Friday, May 20, 2016

1643a Statistically Correct

It was 1954.  A newsman named Darrell Huff put out a book that should have rattled us.  It was called “How to Lie with Statistics.”  By all accounts, Huff lacked the mathematical muscle to reconcile his checkbook, but he hit upon an idea, an earth shaking idea, that should have changed the world, but didn’t.

He never identified the idea in layman’s terms.  So here it is:  Wrap anything in arithmetic and the unwitting and math phobic public will assume it’s true even if it isn’t.  Even if it’s completely outlandish.

Here are some examples:

--More doctors smoke camels than any other brand of cigarette.

--Trump is a few points ahead of Clinton in a presidential race that pits the two of them.

--The unemployment rate remained at 5% at latest count.

--Nate Silver can see the future.

We won’t try to debunk each of those likely falsities individually.  But the part about Silver is worth examination.

When we first ran into Nate, he was an uncannily  accurate predictor of the future based on Rocky Mountain size piles of data filtered through his website subsite, Five Thirty Eight.

At contract time, Silver and his employer couldn’t come to terms so he picked up his bat and glove and sold himself to ESPN, the sports cable network where he remains today.

And despite the height of the mountain, Silver and most others have mis read the mood of the data. Wait, data have mood?  No, of course not. But the public on which the data are based do.

Trump is a joke.  Trump is not a serious contender for the nomination.  Trump can’t win.  That was the early line on the bragging bully.  The later line:  Gee… he IS a serious contender.  And it sure does look like he’s winning the nomination.  For the record, the first of the early line statements remains true.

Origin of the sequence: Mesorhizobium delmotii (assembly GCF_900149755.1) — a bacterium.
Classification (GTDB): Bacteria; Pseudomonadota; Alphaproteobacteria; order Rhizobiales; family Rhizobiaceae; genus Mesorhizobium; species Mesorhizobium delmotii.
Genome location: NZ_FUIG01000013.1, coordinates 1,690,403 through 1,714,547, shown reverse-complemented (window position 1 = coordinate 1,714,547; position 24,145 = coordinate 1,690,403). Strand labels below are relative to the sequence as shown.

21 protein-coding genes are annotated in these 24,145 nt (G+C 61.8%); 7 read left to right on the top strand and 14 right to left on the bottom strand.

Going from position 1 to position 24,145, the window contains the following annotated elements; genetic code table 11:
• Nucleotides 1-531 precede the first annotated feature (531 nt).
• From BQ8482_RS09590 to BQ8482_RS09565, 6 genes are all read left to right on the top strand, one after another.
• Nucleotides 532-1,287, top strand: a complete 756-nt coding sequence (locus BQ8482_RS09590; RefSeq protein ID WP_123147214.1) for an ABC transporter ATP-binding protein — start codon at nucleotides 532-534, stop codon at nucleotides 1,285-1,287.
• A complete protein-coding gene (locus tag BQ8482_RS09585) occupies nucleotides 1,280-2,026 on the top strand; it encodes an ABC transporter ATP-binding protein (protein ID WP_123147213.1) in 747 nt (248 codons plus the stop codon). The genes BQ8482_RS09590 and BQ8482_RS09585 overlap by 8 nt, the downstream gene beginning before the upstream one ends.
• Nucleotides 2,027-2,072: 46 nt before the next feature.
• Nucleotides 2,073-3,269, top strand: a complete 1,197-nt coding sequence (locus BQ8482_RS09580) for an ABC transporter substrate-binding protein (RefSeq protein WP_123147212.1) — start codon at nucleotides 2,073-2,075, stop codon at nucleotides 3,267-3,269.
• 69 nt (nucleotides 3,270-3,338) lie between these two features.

Well, the joke’s on us.  And if he’s elected president, no one’s going to be laughing.

The Republican regulars looked at that original data and promptly returned to the golf course.  The teabaggers looked at the original data and promptly returned to their Koch fueled “think” tanks to figure out more ways to make sure you turn into a plow horse with no time to spend in the think tank in your head.


Figures lie.  Because people lie when counted on or counted up.

Now here it is late in the primary season and it looks like Hillary Clinton and Trump will be the contestants in the general election.  

That’s what the statistics say now.

Have you ever read the reporting data in a corporate annual report or an SEC filing?  “We had a great quarter.  We took in money hand over fist. We lead our industry in this and that.  

Then come the footnotes.  Tiny footnotes filled with numbers.  They add up to “that great year part only counts if you disregard these 19 things that screwed up.”

The top of the page calls for celebration. Those figures PROVE it.  

How about this one:  “A majority of patients got excellent results by taking Enteric Coated Super Mixolydian ® for heart valve disease.”  That can mean 49 percent didn’t. It also can mean 40% got excellent results, 20% had no opinion, 20% got bad results and 20% died after the first dose.)

Or this one: 63.8% of the people who read this will be unaffected by it and continue to believe EPA gas mileage stats, gross receipts for this weekend’s top box office hit and that the US economy is robust,  healthy and still growing.

I’m Wes Richards. My opinions are my own but you’re welcome to them. ®
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© WJR 2016

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